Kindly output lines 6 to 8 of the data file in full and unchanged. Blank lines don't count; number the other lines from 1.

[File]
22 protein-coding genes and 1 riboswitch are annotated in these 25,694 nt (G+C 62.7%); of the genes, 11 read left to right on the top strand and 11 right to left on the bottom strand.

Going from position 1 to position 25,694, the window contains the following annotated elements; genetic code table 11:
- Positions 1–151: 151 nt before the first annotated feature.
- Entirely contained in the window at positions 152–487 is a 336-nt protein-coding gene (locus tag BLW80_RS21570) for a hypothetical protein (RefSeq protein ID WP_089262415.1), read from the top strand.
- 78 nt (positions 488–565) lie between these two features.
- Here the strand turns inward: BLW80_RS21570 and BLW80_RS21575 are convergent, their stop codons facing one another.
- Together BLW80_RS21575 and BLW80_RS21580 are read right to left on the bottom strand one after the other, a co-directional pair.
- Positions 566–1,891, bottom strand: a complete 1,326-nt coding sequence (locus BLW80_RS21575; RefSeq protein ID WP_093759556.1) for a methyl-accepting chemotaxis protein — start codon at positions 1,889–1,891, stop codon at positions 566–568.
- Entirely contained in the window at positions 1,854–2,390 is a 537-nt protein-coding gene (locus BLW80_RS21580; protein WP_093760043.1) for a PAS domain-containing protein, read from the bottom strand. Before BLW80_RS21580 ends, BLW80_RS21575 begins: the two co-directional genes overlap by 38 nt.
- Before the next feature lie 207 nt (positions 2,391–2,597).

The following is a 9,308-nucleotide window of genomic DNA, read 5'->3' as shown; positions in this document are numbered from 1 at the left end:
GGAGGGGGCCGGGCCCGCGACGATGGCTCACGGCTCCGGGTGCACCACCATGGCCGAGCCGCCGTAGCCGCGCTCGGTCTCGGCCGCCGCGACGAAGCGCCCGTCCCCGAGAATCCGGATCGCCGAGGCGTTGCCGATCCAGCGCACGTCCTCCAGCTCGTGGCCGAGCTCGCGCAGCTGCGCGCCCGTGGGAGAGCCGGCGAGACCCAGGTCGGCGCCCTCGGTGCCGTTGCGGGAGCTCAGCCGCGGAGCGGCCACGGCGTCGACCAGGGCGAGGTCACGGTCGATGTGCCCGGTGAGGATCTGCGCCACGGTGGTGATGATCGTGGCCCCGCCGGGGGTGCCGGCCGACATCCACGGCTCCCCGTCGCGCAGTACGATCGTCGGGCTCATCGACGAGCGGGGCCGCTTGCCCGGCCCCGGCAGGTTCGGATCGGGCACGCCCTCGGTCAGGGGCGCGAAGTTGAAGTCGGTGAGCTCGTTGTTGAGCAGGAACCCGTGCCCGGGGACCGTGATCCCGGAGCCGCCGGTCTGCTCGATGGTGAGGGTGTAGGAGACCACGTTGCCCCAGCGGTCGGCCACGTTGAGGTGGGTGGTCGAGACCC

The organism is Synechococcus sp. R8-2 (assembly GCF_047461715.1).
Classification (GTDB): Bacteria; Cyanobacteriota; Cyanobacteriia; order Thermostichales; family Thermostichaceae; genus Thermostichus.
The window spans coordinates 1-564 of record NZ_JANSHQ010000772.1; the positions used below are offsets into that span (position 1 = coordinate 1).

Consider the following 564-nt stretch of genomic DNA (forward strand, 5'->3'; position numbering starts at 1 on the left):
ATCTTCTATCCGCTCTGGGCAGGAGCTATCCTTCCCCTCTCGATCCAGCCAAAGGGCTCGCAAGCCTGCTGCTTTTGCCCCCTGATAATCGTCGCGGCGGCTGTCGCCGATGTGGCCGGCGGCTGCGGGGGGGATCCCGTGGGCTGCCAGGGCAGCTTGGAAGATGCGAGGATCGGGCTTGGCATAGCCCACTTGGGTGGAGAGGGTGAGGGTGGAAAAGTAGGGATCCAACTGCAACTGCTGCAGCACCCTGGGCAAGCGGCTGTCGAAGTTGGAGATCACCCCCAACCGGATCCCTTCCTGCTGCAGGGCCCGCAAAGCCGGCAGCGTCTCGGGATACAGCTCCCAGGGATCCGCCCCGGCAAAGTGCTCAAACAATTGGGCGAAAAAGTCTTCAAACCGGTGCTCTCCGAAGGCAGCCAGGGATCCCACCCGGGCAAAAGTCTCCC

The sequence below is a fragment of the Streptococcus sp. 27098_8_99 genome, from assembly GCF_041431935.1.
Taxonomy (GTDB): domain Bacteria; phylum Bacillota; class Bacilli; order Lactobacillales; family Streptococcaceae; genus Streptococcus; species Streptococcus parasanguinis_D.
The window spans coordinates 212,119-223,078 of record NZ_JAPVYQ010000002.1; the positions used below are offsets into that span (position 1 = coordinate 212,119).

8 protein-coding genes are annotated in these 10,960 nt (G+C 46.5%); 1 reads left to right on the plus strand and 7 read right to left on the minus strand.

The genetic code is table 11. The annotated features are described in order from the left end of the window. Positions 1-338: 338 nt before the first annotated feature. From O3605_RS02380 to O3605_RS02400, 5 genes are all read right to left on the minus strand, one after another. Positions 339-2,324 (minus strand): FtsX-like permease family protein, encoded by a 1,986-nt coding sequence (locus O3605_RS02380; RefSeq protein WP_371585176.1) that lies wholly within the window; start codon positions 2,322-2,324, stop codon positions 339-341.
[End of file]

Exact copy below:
- Here the strand turns inward: BLW80_RS21570 and BLW80_RS21575 are convergent, their stop codons facing one another.
- Together BLW80_RS21575 and BLW80_RS21580 are read right to left on the bottom strand one after the other, a co-directional pair.
- Positions 566–1,891, bottom strand: a complete 1,326-nt coding sequence (locus BLW80_RS21575; RefSeq protein ID WP_093759556.1) for a methyl-accepting chemotaxis protein — start codon at positions 1,889–1,891, stop codon at positions 566–568.